Despite this first attempt to establish honorary degrees, the University’s Senate was reluctant to make it a regular feature, and for the next two decades hardly any new honorary degrees were conferred, apart from the one awarded to Edward, Prince of Wales and future Edward VIII, in 1921.
Towards the end of the 1920s winds of change began to penetrate the institution once again as it approached its centenary. In 1930, a decision was made to establish Foundation Day at the end of November, a new annual ceremony to celebrate the University’s first royal charter and the perfect stage to present graduates with higher degrees, and to confer honorary degrees to outstanding individuals.
A plethora of documents, ephemera, photographs and moving images held in the University Archive document the formal aspects of the occasion throughout time. As well as the procession, which was and continues to be a central part of the ceremony, we know in great detail other aspects concerning etiquette, location of guests, order of proceedings, and other key moments of the ceremony such as the ‘hooding’, a highly symbolic act whereby the Chancellor places the hood over the head of the honorary graduand.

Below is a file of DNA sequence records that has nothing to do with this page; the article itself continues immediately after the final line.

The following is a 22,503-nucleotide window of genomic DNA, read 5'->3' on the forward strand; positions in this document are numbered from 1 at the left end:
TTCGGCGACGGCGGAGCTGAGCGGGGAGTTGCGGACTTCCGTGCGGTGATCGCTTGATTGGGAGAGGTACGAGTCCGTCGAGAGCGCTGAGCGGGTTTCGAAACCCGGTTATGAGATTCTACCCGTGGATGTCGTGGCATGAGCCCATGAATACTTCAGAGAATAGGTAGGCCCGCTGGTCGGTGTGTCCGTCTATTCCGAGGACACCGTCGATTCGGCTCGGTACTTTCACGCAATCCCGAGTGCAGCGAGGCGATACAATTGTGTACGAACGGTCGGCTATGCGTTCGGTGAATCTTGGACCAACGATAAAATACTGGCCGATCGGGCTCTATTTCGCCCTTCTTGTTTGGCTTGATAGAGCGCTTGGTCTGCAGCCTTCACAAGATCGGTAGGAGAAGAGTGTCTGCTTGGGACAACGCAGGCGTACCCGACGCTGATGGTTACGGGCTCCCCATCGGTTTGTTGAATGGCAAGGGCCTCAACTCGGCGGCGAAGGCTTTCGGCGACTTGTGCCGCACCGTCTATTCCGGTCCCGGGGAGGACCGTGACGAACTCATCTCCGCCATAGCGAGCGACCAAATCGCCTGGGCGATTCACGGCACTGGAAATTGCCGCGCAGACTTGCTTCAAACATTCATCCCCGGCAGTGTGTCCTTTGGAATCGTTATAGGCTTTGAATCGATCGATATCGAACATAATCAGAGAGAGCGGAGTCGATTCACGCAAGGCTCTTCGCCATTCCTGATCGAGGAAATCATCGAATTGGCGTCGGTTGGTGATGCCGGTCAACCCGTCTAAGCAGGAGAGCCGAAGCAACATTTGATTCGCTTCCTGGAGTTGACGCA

Menus and table plans of Foundation Day dinners afford a glimpse into the social angle of the event as well as on the changing tastes in food and drink through time. In many ways, these documents offer a snapshot of the University’s important place in the public and civic spheres.
In the collective imaginary of the University of London, Foundation Day is a date associated with the royal family, given a royal has held the position of Chancellor since the mid-20th century. To that end, the ceremony has been adapted to reflect the central role the Chancellor plays in the event.